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FrankC1
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Jan 23, 2019

Two S1 Pro Systems for two performers

I have been using a S1 Pro for guitar, vocal and beatbuddy for small restaurant gigs of average 60-80 patrons. Occasionally I have a duo partner and a mix is needed for the extra inputs.

I've been thinking of getting a second S1 for extra coverage and inputs, however, I would still have to bring a mixer to have both guitars and microphones coming out from both units.

one feature that I'd really like to see added to the S1 is the ability to connect two S1s enabling inputs on both units be used at the same time. This would eliminate the need for a mixer and would be a big push for those like me who are thinking of getting a second S1.

9 REPLIES 9
ST - Pro
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May 11, 2020

Re: Two S1 Pro Systems for two performers

Hi FrankC,

You probably don't need a mixer if you get a second S1 Pro.

Check out Cocktail Party Effect.

Then you'll understand why I'd recommend trying this:

S1 Pro #1
Channel 1: Microphone
Channel 2: Guitar
Channel 3: Beat Buddy

S1 Pro #2
Channel 1: Microphone
Channel 2: Guitar

No mixer required.

I would not connect the two S1 Pro systems.

You'll maintain the Cocktail Party Effect and have better gain-before-feedback compared to connecting the two S1 Pro systems together (daisy chain or panning microphones to both S1 Pro systems).

ST

Seagullman
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Dec 13, 2013

Re: Two S1 Pro Systems for two performers

Hi ST,

having just read your reply, it looks as if you might need to correct the Inputs on the S1 Pro #1.

ST posted:

S1 Pro #1
Channel 1: Microphone
Channel 2: Microphone
Channel 3: Beat Buddy

It looks as if you probably wanted to write 

S1 Pro #1
Channel 1: Microphone
Channel 2: Guitar
Channel 3: Beat Buddy

and then the Gremlins decided to join in.

As for the rest I would completely agree with your suggestion, especially considering gain before feedback and the "cocktail effect".

Keep up the good work

Tony

 

 
FrankC1
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Re: Two S1 Pro Systems for two performers

Although this is only my second post, I've been following this forum for more than a year, even a few months before I purchased the S1, As always the responses to questions are prompt and helpful. I've learned a lot here. Much appreciated.

Perhaps I'm overthinking a bit, but if I want to place one S1 in the middle of a rectangular shape venue, wouldn't it sound weird if one set of  guitar and mic are coming out from one S1 while the other S1 has a different set of sound ?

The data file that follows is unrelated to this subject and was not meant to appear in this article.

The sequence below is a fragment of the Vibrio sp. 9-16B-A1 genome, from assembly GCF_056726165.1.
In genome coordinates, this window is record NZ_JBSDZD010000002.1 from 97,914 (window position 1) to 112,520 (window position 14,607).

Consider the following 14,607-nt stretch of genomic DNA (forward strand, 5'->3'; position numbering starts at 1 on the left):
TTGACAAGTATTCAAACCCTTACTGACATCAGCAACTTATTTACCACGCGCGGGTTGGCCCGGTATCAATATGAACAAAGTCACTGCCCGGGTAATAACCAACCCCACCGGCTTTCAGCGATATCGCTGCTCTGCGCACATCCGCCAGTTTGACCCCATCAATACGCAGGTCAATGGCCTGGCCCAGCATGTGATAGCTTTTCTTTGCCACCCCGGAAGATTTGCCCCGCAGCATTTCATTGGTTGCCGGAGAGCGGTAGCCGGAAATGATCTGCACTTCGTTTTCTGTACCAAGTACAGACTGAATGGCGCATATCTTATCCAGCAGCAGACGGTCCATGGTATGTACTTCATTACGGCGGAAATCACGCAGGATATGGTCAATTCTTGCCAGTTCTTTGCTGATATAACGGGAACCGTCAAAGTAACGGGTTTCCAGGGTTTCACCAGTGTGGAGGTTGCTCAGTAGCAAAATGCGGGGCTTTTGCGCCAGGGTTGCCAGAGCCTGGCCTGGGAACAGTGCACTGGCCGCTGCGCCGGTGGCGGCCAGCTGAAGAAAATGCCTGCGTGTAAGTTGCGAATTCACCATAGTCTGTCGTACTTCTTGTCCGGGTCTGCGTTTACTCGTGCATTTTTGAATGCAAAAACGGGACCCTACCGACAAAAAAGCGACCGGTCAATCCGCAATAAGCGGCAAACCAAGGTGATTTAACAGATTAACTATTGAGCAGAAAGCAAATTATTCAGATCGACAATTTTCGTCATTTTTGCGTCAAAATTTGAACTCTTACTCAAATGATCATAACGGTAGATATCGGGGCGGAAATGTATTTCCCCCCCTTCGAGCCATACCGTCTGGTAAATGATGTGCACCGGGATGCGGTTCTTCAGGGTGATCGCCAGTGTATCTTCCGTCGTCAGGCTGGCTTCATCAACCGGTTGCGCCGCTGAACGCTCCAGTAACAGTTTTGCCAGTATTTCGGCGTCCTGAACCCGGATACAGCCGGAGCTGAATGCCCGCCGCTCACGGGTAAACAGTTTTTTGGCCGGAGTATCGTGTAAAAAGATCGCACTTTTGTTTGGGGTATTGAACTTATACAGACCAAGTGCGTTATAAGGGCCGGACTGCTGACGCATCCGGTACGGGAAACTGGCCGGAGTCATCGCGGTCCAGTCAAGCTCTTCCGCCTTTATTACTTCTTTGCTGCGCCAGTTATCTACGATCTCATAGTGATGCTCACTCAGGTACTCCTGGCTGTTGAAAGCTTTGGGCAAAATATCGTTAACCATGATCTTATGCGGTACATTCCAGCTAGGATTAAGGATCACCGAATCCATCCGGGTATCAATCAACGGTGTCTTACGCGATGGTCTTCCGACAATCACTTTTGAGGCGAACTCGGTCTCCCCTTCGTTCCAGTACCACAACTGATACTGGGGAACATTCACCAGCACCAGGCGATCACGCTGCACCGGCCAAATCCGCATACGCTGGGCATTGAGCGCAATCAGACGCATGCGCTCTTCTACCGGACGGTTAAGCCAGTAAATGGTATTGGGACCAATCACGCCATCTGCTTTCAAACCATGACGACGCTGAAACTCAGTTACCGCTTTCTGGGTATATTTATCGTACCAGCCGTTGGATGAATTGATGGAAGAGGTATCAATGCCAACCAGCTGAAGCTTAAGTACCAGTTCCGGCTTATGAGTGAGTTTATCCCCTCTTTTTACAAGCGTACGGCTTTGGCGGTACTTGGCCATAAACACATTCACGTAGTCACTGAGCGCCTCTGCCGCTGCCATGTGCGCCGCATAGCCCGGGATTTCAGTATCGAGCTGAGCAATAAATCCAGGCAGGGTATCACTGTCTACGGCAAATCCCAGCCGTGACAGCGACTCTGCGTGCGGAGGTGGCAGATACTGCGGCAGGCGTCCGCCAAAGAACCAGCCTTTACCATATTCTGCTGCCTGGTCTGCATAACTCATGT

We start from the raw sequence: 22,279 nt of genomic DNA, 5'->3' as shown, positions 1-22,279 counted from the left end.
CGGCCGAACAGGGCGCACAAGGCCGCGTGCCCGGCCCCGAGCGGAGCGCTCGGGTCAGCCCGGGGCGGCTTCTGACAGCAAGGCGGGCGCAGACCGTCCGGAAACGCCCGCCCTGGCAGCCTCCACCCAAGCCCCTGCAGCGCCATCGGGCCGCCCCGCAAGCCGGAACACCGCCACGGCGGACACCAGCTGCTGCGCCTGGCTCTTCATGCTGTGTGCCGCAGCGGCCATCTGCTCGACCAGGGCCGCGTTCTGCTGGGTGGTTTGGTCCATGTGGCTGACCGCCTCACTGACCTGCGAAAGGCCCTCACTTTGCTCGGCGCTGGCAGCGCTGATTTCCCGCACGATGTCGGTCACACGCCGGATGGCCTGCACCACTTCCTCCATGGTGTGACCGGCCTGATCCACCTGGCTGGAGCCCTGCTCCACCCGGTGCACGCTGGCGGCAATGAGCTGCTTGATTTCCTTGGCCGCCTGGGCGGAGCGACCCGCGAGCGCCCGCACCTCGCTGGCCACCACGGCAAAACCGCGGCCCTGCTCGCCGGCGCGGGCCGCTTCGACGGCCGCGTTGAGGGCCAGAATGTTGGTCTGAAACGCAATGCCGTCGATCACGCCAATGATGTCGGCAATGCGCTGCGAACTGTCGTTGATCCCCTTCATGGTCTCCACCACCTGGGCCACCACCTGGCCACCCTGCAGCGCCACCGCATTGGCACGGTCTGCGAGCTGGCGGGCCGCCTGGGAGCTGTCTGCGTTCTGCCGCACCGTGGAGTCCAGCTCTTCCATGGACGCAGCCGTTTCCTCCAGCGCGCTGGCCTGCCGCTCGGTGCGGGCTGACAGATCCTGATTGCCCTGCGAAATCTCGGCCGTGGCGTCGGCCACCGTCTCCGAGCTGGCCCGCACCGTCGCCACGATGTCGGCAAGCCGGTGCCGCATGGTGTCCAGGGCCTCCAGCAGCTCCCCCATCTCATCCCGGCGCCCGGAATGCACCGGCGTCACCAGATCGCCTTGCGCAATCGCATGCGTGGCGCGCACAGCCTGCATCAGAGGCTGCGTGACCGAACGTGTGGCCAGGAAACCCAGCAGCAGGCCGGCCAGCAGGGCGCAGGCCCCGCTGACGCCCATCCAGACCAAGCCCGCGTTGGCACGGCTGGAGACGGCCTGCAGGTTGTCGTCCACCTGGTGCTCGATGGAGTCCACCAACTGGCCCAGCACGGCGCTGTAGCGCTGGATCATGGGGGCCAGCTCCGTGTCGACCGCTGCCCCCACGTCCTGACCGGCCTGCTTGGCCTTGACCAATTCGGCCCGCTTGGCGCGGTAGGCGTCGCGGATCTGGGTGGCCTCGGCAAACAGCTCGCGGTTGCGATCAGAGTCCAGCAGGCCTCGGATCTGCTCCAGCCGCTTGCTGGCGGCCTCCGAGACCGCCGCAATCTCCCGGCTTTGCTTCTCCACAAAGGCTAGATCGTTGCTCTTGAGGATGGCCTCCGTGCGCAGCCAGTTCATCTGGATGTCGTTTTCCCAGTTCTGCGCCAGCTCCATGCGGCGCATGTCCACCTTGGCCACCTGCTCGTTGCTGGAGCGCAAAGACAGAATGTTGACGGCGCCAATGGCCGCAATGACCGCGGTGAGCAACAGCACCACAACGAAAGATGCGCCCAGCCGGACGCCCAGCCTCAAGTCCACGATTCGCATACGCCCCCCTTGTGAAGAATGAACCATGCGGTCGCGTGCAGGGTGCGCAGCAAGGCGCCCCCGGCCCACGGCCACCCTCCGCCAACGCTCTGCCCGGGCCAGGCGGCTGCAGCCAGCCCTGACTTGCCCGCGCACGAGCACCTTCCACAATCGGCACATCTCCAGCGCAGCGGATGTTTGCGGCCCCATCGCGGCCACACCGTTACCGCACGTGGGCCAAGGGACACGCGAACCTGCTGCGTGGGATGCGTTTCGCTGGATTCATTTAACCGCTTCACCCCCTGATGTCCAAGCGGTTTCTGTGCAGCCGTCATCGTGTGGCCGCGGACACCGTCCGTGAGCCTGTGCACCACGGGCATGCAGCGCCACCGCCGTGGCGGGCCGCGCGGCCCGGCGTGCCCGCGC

Wouldn't the Cocktail Party Effect only apply when both speakers are placed parallel on stage ?

ST - Pro
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Re: Two S1 Pro Systems for two performers

Hi Tony,

Thanks, I have corrected my post above.

ST

Seagullman
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Re: Two S1 Pro Systems for two performers

Hi Frank,

for the "Cocktail Party Effect" to work with speakers you'll have to think of them as sounds/people at a cocktail party or some other kind of gathering. By this I mean that Musician 1 goes into speaker 1 placed near him/her and Musician 2 goes into speaker 2 placed near him/her. This way your eyes look in the direction a particular sound is coming from and you can therefore associate these sounds with a particular source (in your case musician) just like you would at some sort of gathering. 

Unless you're playing on a massive stage with the loudspeakers placed far left and right and your audience is standing right at the front, they should automatically be able to associate each musician with the sound coming out of his loudspeaker, which ideally won't be placed too far away from him.

You could try this out either by setting up a small PA, panning each musician to just one of the loudspeakers (e.g. musician 1 to the left and musician 2 to the right, or by using 2 S1 Pro systems set up as ST has suggested. Place the loudspeakers roughly where the musicians are standing/sitting and record the music with a stereo audio recorder. Listen to the recording through headphones and you should be able to visualise the musicians.

With L1's this works really well as they "throw" the sound a long way without really losing much in the way of volume, so you really can experience the "Cocktail Party Effect". I've not tried it with S1's, but in smaller locations I can't see why it shouldn't work.

Does that help in any way?

Tony

 

Seagullman
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Re: Two S1 Pro Systems for two performers